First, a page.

bims-mionch Biomed News
on Mitochondrial ion channels
Issue of 2024‒05‒05
eight papers selected by
Gun Kim, Seoul National University

  1. Exp Mol Med. 2024 May 01.
      Traditionally, mitochondria are considered sites of energy production. However, recent studies have suggested that mitochondria are signaling organelles that are involved in intracellular interactions with other organelles. Remarkably, stressed mitochondria appear to induce a beneficial response that restores mitochondrial function and cellular homeostasis. These mitochondrial stress-centered signaling pathways have been rapidly elucidated in multiple organisms. In this review, we examine current perspectives on how mitochondria communicate with the rest of the cell, highlighting mitochondria-to-nucleus (mitonuclear) communication under various stresses. Our understanding of mitochondria as signaling organelles may provide new insights into disease susceptibility and lifespan extension.
  2. Mitochondrion. 2024 Apr 29. pii: S1567-7249(24)00049-7. [Epub ahead of print] 101891
      Recent studies revealed that mitochondria are not only a place of vitamin D3 metabolism but also direct or indirect targets of its activities. This review summarizes current knowledge on the regulation of ion channels from plasma and mitochondrial membranes by the active form of vitamin D3 (1,25(OH)2D3). 1,25(OH)2D3, is a naturally occurring hormone with pleiotropic activities; implicated in the modulation of cell differentiation, and proliferation and in the prevention of various diseases, including cancer. Many experimental data indicate that 1,25(OH)2D3 deficiency induces ionic remodeling and 1,25(OH)2D3 regulates the activity of multiple ion channels. There are two main theories on how 1,25(OH)2D3 can modify the function of ion channels. First, describes the involvement of genomic pathways of response to 1,25(OH)2D3 in the regulation of the expression of the genes encoding channels, their auxiliary subunits or additional regulators. Interestingly, intracellular ion channels, like mitochondrial, are encoded by the same genes as plasma membrane channels. Therefore, the comprehensive genomic regulation of the channels from these two different cellular compartments we analyzed using a bioinformatic approach. The second theory explores non-genomic pathways of vitamin D3 activities. It was shown, that 1,25(OH)2D3 indirectly regulates enzymes that impact ion channels, change membrane physical properties, or directly bind to channel proteins. In this article, the involvement of genomic and non-genomic pathways regulated by 1,25(OH)2D3 in the modulation of the levels and activity of plasma membrane and mitochondrial ion channels was investigated by an extensive review of the literature and analysis of the transcriptomic data using bioinformatics.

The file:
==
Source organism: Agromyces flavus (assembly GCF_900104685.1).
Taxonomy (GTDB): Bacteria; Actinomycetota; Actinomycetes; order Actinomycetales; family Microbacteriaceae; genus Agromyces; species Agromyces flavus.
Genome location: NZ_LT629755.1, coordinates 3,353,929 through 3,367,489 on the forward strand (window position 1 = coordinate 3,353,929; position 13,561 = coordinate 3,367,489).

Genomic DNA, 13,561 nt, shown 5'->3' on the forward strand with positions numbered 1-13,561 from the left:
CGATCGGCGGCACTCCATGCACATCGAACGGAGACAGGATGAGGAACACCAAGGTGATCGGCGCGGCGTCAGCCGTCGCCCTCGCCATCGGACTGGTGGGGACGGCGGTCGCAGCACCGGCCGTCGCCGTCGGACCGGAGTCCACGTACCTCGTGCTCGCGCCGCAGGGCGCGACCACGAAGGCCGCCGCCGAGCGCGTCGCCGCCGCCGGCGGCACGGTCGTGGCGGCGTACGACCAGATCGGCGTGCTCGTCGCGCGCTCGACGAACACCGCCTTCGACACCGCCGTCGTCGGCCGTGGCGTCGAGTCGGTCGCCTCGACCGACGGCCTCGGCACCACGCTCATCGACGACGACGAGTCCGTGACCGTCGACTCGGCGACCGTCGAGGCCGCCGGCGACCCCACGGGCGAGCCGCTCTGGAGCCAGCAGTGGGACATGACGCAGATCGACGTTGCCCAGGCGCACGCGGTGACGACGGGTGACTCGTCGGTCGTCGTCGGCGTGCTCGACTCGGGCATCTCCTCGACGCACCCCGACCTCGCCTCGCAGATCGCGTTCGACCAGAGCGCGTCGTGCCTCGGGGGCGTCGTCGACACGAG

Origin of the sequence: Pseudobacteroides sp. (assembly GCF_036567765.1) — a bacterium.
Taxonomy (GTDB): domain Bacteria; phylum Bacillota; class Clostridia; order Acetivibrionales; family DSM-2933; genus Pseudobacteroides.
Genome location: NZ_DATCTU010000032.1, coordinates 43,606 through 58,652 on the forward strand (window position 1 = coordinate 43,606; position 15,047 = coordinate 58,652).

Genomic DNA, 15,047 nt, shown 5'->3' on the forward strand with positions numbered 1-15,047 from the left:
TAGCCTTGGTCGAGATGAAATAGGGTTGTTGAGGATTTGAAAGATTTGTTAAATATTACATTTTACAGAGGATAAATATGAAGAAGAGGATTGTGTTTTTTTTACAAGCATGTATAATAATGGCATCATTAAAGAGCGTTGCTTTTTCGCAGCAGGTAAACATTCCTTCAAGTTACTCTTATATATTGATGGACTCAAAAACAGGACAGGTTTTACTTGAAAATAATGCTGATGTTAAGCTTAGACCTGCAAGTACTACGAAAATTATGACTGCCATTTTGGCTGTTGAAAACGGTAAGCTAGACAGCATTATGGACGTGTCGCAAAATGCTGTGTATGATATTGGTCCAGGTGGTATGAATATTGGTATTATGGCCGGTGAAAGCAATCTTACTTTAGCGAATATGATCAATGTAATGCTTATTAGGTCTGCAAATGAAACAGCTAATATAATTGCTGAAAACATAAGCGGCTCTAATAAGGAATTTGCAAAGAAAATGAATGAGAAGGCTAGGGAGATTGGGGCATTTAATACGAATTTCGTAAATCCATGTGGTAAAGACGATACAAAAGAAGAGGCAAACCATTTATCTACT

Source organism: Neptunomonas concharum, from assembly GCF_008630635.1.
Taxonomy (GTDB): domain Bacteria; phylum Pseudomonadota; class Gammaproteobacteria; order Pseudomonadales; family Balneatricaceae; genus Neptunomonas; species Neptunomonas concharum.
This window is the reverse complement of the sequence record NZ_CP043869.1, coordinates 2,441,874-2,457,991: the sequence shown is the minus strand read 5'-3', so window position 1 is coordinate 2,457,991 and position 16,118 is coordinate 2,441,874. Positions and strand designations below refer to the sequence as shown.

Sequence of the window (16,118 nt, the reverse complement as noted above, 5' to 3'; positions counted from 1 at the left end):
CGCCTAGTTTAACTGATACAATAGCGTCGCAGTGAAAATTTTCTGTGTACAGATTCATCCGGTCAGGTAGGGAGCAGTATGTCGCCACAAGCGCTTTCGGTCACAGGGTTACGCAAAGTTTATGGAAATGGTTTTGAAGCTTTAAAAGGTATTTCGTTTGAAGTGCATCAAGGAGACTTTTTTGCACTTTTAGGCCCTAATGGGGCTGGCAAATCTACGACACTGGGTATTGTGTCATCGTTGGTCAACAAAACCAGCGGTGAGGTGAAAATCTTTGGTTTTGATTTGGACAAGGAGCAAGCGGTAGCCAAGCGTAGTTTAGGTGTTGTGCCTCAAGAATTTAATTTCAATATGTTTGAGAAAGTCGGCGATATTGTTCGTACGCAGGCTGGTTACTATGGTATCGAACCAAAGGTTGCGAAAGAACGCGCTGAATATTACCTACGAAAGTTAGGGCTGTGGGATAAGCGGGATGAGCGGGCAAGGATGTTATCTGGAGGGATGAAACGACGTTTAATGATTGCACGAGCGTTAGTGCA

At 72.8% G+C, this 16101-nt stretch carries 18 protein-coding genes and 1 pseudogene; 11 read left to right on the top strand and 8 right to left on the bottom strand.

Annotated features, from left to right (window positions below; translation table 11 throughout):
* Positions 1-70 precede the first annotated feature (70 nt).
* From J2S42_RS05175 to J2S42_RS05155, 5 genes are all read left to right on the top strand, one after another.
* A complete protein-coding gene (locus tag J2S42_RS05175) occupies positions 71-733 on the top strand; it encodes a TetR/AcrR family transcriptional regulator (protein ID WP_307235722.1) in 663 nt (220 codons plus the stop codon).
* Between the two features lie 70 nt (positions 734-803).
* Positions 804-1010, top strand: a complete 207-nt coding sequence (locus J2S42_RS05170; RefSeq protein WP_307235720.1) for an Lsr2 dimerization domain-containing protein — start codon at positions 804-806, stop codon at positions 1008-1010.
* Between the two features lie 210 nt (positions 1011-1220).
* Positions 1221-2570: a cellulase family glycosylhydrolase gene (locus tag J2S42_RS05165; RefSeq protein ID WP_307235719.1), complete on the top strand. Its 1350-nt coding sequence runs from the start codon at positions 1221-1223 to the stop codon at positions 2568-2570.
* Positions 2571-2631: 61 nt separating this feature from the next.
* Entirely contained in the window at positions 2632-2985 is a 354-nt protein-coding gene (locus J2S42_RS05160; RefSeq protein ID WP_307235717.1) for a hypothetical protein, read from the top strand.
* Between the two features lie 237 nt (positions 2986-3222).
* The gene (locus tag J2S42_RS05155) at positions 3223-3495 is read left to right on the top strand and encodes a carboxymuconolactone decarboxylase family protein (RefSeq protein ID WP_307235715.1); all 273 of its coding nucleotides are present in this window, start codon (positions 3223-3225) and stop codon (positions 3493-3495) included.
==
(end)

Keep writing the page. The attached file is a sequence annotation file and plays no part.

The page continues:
Keywords:  1,25(OH)(2)D(3); Ion channels; Mitochondria; Mitochondrial ion channels; Vitamin D(3)
  3. PeerJ. 2024 ;12 e17260